Talking about the characters, they make sense pretty much although some parts are fairly obvious where its leading to. At the same time, it tries very hard to go on the psychological thriller path because it is set in a psychiatric hospital. The story actually isn’t too bad. There are a few things that are questionable. The final bit is a bit of a head scratcher even if the basis of it makes sense…kind of. The part that did actually make this not good was the pacing. The beginning to get to the psychiatric hospital takes too long and then there’s a lot of parts in the dark so a lot of scenes are pretty unclear and its probably to avoid too many torturous scenes or whatnot. Other than that, the setting and the context that is pretty overused. I’m half and half on this one.

The 5th Wave (2016)

The 5th Wave

Director: J. Blakeson

Cast: Chloe Grace Moretz, Nick Robinson, Alex Roe, Liev Schreiber, Maria Bello, Maika Monroe

Four waves of increasingly deadly alien attacks have left most of Earth decimated. Cassie is on the run, desperately trying to save her younger brother. – IMDB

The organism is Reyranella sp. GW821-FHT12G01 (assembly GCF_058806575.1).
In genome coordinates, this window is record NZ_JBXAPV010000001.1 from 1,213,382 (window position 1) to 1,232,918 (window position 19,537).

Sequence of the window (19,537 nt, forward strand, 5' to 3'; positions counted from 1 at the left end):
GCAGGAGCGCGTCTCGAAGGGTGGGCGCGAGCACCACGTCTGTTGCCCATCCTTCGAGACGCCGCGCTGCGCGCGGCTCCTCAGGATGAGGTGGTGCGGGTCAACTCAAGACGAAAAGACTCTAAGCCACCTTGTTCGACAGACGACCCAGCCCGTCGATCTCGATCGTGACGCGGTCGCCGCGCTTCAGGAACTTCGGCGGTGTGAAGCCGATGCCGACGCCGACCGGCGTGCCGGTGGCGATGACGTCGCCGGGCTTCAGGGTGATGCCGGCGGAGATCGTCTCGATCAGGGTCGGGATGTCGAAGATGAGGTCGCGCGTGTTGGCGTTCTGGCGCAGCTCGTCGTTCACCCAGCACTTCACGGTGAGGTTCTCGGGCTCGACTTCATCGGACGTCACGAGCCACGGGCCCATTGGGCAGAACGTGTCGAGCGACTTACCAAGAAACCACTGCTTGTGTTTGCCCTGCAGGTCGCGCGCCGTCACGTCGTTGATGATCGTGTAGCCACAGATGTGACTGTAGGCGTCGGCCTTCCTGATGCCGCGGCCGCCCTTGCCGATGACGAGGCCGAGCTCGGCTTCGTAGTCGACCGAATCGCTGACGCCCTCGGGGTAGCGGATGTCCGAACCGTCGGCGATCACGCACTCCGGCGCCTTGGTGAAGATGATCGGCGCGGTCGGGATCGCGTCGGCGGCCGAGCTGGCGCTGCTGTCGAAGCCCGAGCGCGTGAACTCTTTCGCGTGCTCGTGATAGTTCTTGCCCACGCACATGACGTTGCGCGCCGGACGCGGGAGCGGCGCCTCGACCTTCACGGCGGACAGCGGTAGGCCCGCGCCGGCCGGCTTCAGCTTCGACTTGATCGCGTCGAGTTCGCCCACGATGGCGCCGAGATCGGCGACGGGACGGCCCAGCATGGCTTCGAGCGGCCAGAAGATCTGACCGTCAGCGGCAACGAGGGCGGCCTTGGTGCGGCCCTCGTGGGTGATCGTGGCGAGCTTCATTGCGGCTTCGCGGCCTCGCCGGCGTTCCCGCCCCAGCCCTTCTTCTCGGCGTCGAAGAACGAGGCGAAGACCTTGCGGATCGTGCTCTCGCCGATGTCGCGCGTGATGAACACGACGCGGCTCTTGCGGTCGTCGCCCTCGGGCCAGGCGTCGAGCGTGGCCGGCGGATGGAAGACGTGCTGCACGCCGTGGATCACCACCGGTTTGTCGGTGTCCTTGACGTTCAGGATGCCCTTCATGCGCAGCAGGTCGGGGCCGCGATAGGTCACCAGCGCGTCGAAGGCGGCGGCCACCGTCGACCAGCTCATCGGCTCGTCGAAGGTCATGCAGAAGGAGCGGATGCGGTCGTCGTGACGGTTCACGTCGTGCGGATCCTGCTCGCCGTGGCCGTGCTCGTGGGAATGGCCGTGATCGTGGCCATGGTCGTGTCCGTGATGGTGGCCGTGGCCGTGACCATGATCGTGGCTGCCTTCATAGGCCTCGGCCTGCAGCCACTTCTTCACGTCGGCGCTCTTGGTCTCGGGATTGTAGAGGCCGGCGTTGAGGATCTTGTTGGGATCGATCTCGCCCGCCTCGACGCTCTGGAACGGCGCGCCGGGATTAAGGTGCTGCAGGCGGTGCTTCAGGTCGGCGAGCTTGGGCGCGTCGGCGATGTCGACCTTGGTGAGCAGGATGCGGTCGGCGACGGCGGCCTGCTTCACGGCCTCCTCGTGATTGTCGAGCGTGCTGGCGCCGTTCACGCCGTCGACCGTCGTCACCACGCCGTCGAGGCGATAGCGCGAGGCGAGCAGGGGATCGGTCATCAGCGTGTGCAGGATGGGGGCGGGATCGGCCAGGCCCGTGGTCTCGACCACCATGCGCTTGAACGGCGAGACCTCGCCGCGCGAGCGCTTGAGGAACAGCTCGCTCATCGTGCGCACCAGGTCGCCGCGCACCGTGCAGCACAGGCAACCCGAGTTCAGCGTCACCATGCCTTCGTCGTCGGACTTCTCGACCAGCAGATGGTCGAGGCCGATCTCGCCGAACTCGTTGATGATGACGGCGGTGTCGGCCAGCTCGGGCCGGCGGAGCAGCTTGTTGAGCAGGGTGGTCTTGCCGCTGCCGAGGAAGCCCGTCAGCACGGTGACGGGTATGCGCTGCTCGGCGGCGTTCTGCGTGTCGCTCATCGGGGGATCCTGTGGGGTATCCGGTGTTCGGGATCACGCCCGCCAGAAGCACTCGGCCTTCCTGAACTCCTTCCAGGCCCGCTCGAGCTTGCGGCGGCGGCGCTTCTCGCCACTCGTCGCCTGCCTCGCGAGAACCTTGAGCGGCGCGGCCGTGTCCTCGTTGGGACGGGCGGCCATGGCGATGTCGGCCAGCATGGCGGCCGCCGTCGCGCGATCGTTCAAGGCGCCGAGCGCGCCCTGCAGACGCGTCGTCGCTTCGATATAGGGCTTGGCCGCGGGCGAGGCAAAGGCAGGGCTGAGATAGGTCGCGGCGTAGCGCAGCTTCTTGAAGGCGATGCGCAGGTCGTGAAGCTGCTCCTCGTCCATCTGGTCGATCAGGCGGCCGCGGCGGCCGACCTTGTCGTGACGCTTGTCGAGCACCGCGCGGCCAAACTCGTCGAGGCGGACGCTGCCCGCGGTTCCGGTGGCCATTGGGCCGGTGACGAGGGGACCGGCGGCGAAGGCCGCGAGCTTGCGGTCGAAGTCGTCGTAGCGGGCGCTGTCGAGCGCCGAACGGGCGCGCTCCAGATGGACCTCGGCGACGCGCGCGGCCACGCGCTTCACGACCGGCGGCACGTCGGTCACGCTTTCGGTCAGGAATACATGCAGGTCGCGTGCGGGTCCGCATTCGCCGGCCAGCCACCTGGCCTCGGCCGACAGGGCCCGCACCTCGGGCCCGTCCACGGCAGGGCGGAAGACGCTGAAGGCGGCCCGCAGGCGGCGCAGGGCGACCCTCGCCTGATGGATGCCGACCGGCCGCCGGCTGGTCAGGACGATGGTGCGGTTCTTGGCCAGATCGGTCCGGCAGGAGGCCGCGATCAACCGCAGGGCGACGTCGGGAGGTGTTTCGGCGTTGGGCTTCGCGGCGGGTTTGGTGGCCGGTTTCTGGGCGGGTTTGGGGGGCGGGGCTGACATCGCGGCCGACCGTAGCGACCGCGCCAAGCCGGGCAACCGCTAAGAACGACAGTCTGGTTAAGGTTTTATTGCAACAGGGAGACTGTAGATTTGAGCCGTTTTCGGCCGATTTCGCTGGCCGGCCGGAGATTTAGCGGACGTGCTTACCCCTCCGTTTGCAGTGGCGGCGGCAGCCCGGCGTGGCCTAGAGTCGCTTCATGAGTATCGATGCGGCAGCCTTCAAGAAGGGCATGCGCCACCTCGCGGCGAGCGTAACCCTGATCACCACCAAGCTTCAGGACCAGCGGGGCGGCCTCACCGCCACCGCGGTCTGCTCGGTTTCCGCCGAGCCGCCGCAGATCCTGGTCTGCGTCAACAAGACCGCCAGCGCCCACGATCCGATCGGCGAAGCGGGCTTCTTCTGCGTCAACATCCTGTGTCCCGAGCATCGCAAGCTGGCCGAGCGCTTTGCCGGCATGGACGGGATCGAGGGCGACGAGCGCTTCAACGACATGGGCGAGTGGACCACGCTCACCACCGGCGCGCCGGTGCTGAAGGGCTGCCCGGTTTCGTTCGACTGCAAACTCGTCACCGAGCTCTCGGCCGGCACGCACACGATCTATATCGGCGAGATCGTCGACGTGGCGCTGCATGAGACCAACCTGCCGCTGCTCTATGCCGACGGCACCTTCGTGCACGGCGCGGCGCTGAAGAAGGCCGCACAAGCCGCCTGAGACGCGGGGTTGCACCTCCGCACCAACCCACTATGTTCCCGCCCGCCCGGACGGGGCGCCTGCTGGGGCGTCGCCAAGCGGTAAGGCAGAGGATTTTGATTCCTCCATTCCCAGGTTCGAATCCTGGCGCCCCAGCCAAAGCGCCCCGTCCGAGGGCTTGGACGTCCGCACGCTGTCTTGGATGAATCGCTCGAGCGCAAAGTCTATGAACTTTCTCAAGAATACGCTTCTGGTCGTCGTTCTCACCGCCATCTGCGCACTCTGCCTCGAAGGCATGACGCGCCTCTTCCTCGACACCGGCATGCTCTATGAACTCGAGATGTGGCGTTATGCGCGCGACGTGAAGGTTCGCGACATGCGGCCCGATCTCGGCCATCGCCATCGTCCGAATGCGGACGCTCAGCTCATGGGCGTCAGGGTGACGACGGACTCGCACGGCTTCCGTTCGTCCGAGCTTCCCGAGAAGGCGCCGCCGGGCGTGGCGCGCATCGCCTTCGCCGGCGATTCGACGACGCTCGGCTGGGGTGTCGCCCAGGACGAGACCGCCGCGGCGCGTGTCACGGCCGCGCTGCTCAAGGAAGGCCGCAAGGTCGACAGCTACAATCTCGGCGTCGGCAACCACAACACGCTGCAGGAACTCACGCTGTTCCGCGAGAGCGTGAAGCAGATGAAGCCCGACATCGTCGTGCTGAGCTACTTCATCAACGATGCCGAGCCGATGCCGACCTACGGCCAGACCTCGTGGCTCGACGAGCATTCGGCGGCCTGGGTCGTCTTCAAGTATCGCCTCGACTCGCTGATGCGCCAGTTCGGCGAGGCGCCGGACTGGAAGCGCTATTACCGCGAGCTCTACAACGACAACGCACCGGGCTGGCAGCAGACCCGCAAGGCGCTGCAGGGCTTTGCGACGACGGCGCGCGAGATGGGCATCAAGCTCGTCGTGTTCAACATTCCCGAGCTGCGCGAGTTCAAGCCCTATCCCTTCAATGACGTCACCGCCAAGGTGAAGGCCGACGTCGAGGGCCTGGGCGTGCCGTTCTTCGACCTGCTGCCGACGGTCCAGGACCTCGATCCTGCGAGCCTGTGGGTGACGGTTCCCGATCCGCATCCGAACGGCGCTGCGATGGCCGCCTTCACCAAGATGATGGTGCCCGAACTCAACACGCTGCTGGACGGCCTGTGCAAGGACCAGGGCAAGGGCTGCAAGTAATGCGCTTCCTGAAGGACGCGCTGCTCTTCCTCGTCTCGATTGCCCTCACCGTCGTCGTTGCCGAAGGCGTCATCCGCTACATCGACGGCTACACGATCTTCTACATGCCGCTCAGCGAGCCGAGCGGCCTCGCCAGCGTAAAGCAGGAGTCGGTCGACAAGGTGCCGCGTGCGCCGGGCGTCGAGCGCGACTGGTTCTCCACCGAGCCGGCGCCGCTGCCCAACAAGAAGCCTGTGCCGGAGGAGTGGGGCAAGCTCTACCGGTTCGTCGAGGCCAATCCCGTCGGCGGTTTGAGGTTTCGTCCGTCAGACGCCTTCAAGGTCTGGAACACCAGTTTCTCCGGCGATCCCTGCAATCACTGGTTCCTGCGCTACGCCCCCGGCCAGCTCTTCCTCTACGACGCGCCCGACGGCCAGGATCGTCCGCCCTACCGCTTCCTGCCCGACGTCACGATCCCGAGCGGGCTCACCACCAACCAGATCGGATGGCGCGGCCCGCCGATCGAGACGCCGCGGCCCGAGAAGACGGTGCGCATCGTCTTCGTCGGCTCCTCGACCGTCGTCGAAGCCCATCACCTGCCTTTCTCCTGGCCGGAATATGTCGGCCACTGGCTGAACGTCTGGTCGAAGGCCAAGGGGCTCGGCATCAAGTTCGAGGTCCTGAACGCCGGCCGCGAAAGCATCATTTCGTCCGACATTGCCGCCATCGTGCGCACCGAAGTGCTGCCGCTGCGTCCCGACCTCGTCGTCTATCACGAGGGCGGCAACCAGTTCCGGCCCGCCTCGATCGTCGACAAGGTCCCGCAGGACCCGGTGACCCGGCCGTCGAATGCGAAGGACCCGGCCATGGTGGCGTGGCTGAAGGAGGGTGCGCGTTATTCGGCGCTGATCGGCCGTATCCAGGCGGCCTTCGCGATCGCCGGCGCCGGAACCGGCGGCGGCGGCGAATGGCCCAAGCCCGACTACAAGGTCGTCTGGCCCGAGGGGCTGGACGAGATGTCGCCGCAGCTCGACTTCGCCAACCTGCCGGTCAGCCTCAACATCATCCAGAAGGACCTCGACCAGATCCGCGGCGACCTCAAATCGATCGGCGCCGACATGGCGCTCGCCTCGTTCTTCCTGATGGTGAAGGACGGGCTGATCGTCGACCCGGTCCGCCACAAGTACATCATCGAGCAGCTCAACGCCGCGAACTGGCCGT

Based on the novel of the same name by Rick Yancy (I linked the book review above), The 5th Wave is another one of the YA novels adapted into a movie. The 5th Wave is a mesh of alien invasion story wrapped up in survival and romance. With YA adaptations, its always about the execution as long as the source material is decent, in this case, other than bad writing which shouldn’t affect the movie part, this one was all about how it was executed. The 5th Wave does a decent job and keeps the first person narrative of Cassie (Chloe Grace Moretz) who narrates the film and the beginning is done really well as she sets up the foundation of how it started and what happened to date and the things that they knew. Of course, as the story diverges apart from its characters, the story shifts between more locations. What works here is that the story follows one character in their location and keeps the characters fairly limited. The pacing here works and the alien invasion story works also. I think what really  helps here is that exceeding my expectation, the romance parts are actually lesser than the survival and alien invasion part which I like a lot because that just makes more sense (although there is a part where its a bit ridiculous). However, its hard to not notice some of the really badly executed effects as well as some of the movement choreography doesn’t flow really well.